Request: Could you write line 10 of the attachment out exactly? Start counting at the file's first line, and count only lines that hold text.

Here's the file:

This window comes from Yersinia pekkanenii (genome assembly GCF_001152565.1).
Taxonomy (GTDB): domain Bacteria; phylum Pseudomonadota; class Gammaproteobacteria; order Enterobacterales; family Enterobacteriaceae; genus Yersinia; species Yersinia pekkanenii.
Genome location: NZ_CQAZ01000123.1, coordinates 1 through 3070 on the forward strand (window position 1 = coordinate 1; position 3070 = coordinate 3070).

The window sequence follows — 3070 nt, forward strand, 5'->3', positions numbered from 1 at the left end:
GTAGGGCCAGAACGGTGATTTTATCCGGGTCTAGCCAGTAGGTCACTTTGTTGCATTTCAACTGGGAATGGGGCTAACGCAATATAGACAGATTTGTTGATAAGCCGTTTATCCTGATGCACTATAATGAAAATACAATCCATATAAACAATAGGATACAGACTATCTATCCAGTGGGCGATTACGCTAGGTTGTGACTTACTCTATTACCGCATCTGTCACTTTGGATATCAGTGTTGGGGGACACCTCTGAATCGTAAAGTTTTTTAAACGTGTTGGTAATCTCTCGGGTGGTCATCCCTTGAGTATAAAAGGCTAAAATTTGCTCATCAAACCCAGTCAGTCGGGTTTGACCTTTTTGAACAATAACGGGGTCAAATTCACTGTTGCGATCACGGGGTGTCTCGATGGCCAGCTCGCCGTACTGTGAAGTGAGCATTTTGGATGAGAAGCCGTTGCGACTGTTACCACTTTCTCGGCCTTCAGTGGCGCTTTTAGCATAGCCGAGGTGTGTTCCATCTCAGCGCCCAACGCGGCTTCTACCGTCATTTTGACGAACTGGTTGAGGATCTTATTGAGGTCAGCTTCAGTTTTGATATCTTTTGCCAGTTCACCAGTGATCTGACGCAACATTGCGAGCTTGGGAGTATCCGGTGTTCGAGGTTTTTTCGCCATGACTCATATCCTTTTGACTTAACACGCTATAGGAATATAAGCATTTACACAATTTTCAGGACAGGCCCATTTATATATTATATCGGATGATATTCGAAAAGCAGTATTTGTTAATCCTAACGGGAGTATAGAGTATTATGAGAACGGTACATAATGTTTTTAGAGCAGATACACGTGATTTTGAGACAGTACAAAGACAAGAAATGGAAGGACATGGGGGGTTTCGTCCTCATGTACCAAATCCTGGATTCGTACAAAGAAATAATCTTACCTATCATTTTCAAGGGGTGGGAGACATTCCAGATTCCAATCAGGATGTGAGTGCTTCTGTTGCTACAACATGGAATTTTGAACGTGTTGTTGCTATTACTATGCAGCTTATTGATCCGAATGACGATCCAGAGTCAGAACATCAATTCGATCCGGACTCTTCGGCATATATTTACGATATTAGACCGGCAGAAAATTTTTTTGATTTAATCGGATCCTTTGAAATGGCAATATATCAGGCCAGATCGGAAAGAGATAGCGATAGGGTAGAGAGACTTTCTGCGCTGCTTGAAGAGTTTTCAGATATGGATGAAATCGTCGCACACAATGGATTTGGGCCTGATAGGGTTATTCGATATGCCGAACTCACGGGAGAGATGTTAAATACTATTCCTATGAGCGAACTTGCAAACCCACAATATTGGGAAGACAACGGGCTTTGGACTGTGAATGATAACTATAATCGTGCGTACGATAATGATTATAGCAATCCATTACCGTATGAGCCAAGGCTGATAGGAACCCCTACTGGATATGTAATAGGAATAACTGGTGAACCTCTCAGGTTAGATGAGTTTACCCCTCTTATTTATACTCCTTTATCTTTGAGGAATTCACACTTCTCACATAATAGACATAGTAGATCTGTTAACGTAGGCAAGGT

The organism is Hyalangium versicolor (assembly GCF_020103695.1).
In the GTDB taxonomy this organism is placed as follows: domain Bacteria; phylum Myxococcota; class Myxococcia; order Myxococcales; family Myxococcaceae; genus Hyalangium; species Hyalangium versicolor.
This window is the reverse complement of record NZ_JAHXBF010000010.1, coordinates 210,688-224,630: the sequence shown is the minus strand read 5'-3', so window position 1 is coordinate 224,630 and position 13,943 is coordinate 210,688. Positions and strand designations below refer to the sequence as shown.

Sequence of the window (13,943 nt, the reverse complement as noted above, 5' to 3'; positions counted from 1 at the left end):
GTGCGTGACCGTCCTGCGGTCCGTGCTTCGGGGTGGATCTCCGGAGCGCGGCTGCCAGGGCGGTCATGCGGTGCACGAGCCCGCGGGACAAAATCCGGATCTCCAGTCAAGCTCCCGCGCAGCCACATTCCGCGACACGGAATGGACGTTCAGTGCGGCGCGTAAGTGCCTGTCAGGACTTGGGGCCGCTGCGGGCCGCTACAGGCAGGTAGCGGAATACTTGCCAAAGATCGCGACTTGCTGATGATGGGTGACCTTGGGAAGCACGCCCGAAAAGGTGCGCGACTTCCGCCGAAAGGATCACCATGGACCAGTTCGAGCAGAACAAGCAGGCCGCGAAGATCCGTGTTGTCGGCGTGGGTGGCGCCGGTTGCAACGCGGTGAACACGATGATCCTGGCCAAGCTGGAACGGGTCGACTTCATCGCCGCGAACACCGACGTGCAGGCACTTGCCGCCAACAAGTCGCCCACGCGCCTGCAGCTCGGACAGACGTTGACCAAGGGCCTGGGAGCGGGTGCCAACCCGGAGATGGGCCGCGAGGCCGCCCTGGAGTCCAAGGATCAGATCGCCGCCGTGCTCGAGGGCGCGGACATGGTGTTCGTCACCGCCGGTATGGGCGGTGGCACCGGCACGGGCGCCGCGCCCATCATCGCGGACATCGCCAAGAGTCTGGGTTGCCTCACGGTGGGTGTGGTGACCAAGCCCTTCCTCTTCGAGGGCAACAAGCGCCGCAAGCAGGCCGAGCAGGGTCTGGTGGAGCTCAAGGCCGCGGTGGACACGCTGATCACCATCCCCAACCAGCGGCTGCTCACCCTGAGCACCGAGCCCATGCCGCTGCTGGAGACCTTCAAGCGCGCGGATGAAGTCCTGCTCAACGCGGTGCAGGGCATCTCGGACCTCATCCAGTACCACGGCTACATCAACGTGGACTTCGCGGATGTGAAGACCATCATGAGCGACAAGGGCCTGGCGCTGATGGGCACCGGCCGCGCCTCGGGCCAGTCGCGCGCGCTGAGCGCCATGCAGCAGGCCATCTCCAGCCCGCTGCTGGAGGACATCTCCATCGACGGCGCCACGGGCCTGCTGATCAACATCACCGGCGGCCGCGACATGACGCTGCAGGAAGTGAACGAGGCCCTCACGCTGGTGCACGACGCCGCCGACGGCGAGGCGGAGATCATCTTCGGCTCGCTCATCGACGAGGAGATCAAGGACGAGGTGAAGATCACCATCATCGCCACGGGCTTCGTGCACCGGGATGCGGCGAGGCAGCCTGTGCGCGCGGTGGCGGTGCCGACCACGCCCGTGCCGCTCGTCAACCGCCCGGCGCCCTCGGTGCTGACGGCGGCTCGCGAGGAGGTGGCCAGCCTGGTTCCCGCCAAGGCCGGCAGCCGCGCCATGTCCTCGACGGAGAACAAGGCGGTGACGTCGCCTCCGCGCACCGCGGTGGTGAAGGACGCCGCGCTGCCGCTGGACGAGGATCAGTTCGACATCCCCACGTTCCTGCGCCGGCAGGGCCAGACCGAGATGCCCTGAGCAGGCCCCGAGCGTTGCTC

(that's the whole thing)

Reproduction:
GTGCGTGACCGTCCTGCGGTCCGTGCTTCGGGGTGGATCTCCGGAGCGCGGCTGCCAGGGCGGTCATGCGGTGCACGAGCCCGCGGGACAAAATCCGGATCTCCAGTCAAGCTCCCGCGCAGCCACATTCCGCGACACGGAATGGACGTTCAGTGCGGCGCGTAAGTGCCTGTCAGGACTTGGGGCCGCTGCGGGCCGCTACAGGCAGGTAGCGGAATACTTGCCAAAGATCGCGACTTGCTGATGATGGGTGACCTTGGGAAGCACGCCCGAAAAGGTGCGCGACTTCCGCCGAAAGGATCACCATGGACCAGTTCGAGCAGAACAAGCAGGCCGCGAAGATCCGTGTTGTCGGCGTGGGTGGCGCCGGTTGCAACGCGGTGAACACGATGATCCTGGCCAAGCTGGAACGGGTCGACTTCATCGCCGCGAACACCGACGTGCAGGCACTTGCCGCCAACAAGTCGCCCACGCGCCTGCAGCTCGGACAGACGTTGACCAAGGGCCTGGGAGCGGGTGCCAACCCGGAGATGGGCCGCGAGGCCGCCCTGGAGTCCAAGGATCAGATCGCCGCCGTGCTCGAGGGCGCGGACATGGTGTTCGTCACCGCCGGTATGGGCGGTGGCACCGGCACGGGCGCCGCGCCCATCATCGCGGACATCGCCAAGAGTCTGGGTTGCCTCACGGTGGGTGTGGTGACCAAGCCCTTCCTCTTCGAGGGCAACAAGCGCCGCAAGCAGGCCGAGCAGGGTCTGGTGGAGCTCAAGGCCGCGGTGGACACGCTGATCACCATCCCCAACCAGCGGCTGCTCACCCTGAGCACCGAGCCCATGCCGCTGCTGGAGACCTTCAAGCGCGCGGATGAAGTCCTGCTCAACGCGGTGCAGGGCATCTCGGACCTCATCCAGTACCACGGCTACATCAACGTGGACTTCGCGGATGTGAAGACCATCATGAGCGACAAGGGCCTGGCGCTGATGGGCACCGGCCGCGCCTCGGGCCAGTCGCGCGCGCTGAGCGCCATGCAGCAGGCCATCTCCAGCCCGCTGCTGGAGGACATCTCCATCGACGGCGCCACGGGCCTGCTGATCAACATCACCGGCGGCCGCGACATGACGCTGCAGGAAGTGAACGAGGCCCTCACGCTGGTGCACGACGCCGCCGACGGCGAGGCGGAGATCATCTTCGGCTCGCTCATCGACGAGGAGATCAAGGACGAGGTGAAGATCACCATCATCGCCACGGGCTTCGTGCACCGGGATGCGGCGAGGCAGCCTGTGCGCGCGGTGGCGGTGCCGACCACGCCCGTGCCGCTCGTCAACCGCCCGGCGCCCTCGGTGCTGACGGCGGCTCGCGAGGAGGTGGCCAGCCTGGTTCCCGCCAAGGCCGGCAGCCGCGCCATGTCCTCGACGGAGAACAAGGCGGTGACGTCGCCTCCGCGCACCGCGGTGGTGAAGGACGCCGCGCTGCCGCTGGACGAGGATCAGTTCGACATCCCCACGTTCCTGCGCCGGCAGGGCCAGACCGAGATGCCCTGAGCAGGCCCCGAGCGTTGCTC